It’s one way a company can pinch pennies to save in production costs.

How do you support your bicycle?

  1. Lean or lay your bike down. Find a fence, pole, tree or something to lean your bicycle against. I’ve been riding a road bike for years that doesn’t have a kickstand. Most of the time it is easy to find something to lean a bike against when it needs to be supported. You can also choose to lay your bike down on the ground. One word of caution – laying your bike on the ground could potentially scuff up the frame. If you’ve got a beautiful bike that you don’t want to get scratched than you’ll need to find another way to support your bike besides laying it on the ground.
  2. Add a traditional kickstand onto your bike. If you would love to have a kickstand on your bike, but it doesn’t have one than just add one to it. This kickstand on Amazon is cheap, easy to install, fits most bikes, and has great reviews. You can put it on your bike and you’ll never need to worry about supporting your bike again.
  3. Use a Bike Parking Rack. The other option which really only works if you’re wanting to support your bike at home or an office is getting a bike parking rack. A bike parking rack isn’t easy to transport around on a bike, and so you won’t be able to use it to support your bike while your out on a ride or pedaling around town doing errands. They’re great to have at your house or office if you need your bike to be supported and stable while you’re storing it. If you’re interested in a bike parking rack than check out BikeHand’s parking rack on Amazon.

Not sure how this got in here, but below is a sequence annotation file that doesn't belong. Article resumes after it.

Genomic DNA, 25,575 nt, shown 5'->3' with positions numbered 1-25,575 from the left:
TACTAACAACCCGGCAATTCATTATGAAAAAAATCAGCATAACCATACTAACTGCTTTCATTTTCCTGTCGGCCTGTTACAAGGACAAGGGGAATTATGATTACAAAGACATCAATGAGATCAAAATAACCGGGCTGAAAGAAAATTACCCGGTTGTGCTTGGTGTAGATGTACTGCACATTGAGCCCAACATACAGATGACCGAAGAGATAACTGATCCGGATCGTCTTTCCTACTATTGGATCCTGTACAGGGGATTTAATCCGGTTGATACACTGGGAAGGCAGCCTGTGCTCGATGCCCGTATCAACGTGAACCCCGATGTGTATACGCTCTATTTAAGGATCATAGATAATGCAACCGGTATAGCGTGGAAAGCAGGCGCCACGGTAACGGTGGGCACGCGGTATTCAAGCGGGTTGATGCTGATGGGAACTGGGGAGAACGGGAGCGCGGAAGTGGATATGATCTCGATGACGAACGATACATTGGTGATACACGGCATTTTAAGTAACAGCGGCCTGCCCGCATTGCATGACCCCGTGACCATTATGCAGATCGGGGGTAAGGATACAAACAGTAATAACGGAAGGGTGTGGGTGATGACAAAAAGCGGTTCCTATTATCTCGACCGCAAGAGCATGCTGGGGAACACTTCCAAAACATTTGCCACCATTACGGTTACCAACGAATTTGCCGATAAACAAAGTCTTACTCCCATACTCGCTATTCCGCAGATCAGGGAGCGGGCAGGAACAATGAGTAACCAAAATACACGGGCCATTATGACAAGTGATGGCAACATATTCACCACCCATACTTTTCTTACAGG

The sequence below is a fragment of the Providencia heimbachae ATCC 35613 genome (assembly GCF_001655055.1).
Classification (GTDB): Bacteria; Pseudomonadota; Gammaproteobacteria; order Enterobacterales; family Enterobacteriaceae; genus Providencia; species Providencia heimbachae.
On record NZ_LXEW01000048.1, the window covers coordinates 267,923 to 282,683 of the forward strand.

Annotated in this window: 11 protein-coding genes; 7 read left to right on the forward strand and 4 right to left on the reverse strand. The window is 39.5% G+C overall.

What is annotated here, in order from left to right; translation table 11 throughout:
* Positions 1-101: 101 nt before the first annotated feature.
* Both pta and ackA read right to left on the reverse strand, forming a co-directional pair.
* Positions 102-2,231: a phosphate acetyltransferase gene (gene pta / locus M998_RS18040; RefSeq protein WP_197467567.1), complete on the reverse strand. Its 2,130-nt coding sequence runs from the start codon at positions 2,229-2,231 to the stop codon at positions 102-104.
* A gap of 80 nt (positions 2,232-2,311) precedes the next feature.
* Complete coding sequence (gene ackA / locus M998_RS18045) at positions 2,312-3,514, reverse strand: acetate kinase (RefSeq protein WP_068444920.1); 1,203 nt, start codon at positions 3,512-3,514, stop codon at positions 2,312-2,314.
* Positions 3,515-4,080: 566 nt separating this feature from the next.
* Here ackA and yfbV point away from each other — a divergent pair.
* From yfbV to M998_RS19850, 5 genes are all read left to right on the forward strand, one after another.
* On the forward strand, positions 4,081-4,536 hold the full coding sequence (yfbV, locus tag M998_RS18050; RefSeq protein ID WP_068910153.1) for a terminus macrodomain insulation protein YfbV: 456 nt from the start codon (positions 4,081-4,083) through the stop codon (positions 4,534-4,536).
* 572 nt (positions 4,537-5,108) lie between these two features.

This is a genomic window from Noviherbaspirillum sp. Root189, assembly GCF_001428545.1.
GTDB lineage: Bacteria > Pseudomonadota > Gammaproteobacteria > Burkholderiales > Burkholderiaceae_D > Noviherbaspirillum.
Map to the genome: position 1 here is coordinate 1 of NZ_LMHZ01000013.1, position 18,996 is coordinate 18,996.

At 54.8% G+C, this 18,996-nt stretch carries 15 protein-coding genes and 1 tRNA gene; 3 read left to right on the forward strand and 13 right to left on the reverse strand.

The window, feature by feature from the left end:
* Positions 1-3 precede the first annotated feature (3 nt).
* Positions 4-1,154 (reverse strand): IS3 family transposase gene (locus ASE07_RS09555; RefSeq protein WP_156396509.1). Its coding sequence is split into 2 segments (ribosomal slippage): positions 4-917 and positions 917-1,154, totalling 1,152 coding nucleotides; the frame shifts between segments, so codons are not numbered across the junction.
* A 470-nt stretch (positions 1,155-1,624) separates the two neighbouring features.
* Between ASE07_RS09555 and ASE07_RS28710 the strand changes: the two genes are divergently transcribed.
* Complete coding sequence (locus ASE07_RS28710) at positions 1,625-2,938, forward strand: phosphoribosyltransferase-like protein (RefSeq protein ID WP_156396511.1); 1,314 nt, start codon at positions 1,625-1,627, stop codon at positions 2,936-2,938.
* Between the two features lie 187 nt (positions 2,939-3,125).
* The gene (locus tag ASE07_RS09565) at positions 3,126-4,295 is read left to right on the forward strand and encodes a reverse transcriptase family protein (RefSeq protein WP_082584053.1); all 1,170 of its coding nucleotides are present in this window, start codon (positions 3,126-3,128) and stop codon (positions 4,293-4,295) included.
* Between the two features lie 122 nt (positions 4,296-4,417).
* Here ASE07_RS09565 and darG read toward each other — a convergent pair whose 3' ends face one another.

4. For internal storage – I recommend using the RAD Cycles Hoist and Lift. This is a brilliant way of suspending your bike from the roof of your shed or workshop. It’s budget-friendly, you get a lifetime warranty, and the lift can take the weight of even very heavy bikes. You can find the latest price on Amazon here.

Kickstands are Great for Bike Commuters

While kickstands can be too heavy for serious road cyclists and potentially dangerous for mountain bikers, they are incredibly helpful for regular bike commuters.

As a bike commuter I love to take my bike not only to work, but all over town. I bike to the grocery store, pedal around town doing errands, and ride to friend’s houses to hang out. During my excursions on the bike there are times when a kickstand can come in handy. There’s not always a wall or pole to support my bike, nor is there always a bike stand to keep my bike upright. These are the moments when a kickstand is easy.

Last week I went to the grocery store and loaded my panniers filled with our week’s groceries. When I arrived at home I was able to pull up to my front door, put down my kickstand and keep the bike upright while I brought the food inside.

It’s true that kickstands aren’t needed or desired on every bicycle, but for the avid bike commuter I would argue it’s a nice feature to have.

Related Questions

Are bike kickstands universal? No they are not. If you’re purchasing a kickstand to add to your bike you’ll want to make sure it fits your bike size. In addition, you’ll want to read how to install the kickstand as there are some kickstands that will only fit bikes with specific mounts.

Are double leg bike kickstands better for stability? They can be. Generally a double leg kickstand can give extra support decreasing the chance of your bike falling over. The issue I have read about many double-leg kickstands is that they can have have a difficult time supporting and keeping a heavier bike stable. If you’ve got a lighter bike that’s not carrying anything than a double leg bike stand can be beneficial. If you choose to ride a heavier bike or like to carry things on your bike than I would steer clear from installing a double leg kickstand on your bike.